Each society is unique in how education is organized. At which age students are sorted into different school careers, the importance of student performance for school accountability, the vocational education and training system, the autonomy of schools, the use of standardized tests; on each of these dimensions educational systems differ between societies. Moreover, the variation is not only found between countries, but also within countries over time.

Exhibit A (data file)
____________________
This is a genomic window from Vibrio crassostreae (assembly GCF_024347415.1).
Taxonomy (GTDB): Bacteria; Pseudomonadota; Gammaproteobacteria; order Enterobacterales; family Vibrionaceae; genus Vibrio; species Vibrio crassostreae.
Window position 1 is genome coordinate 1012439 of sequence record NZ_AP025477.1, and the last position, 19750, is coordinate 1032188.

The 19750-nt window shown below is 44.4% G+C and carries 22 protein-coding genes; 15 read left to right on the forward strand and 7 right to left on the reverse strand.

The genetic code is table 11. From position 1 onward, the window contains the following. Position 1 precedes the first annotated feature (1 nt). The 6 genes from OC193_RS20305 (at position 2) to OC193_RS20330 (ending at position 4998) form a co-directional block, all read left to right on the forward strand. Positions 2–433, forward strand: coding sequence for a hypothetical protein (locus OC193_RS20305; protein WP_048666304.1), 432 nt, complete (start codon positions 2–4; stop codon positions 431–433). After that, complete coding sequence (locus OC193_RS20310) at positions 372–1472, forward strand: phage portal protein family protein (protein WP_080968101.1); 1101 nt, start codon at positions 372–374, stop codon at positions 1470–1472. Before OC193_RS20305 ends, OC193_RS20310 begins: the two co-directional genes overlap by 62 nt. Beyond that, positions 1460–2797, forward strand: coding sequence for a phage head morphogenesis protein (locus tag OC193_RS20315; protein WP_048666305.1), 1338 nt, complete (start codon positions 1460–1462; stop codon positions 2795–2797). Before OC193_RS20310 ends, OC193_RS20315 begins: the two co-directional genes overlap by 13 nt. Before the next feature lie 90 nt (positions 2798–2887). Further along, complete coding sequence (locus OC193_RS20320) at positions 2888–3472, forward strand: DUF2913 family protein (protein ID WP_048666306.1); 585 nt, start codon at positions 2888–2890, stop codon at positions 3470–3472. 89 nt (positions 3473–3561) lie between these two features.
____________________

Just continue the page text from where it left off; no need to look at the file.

In the Educational Systems and Inequality Research Program, administered at the Amsterdam Centre for Inequality Studies (AMCIS), we study the importance of the institutional setup of educational systems for patterns of inequality. How do educational systems affect patterns of inequality by socioeconomic background, ethnicity and gender? And why? And what are the political, economic and social contexts in which educational reforms are implemented? Within the research program there are several sub-projects: